COA affirms 100-year sentence for 2 murders

A man with a history of mental illness was unable to convince the Indiana Court of Appeals that his 100-year sentence for his role in the murder of two market employees in Elkhart is inappropriate.

Richard C. Gross claimed the trial court abused its discretion in denying his motion to withdraw his guilty pleas to two counts of murder and in imposing 50-year sentences on each count of murder, to be served consecutively.

Gross and Kevin Moore went to Saleh’s Market in September 2013 to rob it, but Moore entered to store and shot Jagtar Singh Bhatti and Pawan Singh, both who died as a result of their injuries.

Gross decided to plead guilty to two counts of murder and indicated to the court that he understood his potential sentence, that he was waiving his right to a jury trial and that he was satisfied with the advice of his counsel.

But three months later, he filed a pro se motion to withdraw his guilty plea, in part because of his mental health issues. Gross has been treated for bipolar disorder, attention deficit hyperactivity disorder, schizophrenia and has depression. He said his mental health made it difficult for him to understand the charges and he was misled by his attorney. He believed he would be sentenced concurrently, he claimed. The trial court denied his motion.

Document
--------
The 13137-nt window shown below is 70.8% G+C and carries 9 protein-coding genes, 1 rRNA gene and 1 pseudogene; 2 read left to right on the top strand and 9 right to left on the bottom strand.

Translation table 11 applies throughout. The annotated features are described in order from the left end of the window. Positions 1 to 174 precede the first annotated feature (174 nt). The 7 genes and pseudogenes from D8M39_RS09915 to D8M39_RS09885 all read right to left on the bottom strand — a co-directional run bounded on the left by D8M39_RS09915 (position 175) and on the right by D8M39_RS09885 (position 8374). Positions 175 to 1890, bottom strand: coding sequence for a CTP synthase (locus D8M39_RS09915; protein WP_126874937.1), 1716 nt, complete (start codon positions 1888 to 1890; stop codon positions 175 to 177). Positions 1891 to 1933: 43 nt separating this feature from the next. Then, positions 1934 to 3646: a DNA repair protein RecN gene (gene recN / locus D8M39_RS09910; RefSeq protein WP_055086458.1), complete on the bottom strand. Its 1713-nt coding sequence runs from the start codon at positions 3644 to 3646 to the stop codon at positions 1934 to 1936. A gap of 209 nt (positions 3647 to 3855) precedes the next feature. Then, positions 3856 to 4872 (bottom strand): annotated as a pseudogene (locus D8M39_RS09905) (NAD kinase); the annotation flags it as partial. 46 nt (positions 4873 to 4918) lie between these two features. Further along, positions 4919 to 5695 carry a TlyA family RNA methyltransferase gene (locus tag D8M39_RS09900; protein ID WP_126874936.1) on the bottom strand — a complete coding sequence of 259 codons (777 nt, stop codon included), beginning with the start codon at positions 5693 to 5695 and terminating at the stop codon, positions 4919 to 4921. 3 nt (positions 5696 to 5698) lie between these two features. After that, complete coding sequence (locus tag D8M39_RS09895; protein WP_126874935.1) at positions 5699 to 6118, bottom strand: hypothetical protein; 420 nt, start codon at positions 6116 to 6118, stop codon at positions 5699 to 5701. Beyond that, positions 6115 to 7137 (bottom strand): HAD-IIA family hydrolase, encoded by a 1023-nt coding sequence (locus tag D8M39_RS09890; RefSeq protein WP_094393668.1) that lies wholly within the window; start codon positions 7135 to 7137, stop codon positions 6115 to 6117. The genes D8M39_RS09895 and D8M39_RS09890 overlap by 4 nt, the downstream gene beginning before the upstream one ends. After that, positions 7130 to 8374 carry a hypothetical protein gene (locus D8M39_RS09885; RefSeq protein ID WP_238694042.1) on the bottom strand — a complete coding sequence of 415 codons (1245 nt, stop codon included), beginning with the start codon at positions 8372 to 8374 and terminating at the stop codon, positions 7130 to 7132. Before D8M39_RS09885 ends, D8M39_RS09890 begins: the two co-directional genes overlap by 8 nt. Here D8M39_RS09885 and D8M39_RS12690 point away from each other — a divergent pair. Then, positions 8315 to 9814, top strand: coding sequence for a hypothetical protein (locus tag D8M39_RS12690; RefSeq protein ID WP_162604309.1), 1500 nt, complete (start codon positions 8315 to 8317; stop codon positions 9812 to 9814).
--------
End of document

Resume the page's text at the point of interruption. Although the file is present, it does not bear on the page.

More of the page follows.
He was then sentenced to 50 years on each count to be served consecutively.

In Richard C. Gross v. State of Indiana, 20A05-1406-CR-293, the appeals court found that Gross did not overcome the presumption of validity accorded with the lower court’s denial of his motion to withdraw his guilty pleas. Gross told the court he was satisfied with the advice of his counsel, his mental health conditions would not affect his ability to understand the proceedings, and he made the decision to plead freely and voluntarily, Judge Elaine Brown wrote.

The trial court did not abuse its discretion in ordering the sentences to be served consecutively because it found at least one aggravating circumstance – multiple murder victims. The court did take into account Gross’ mental illnesses in that it sentenced him to less than the advisory sentence for murder. The judges also found the sentence to not be inappropriate in light of the nature of the offense and Gross’ character.  


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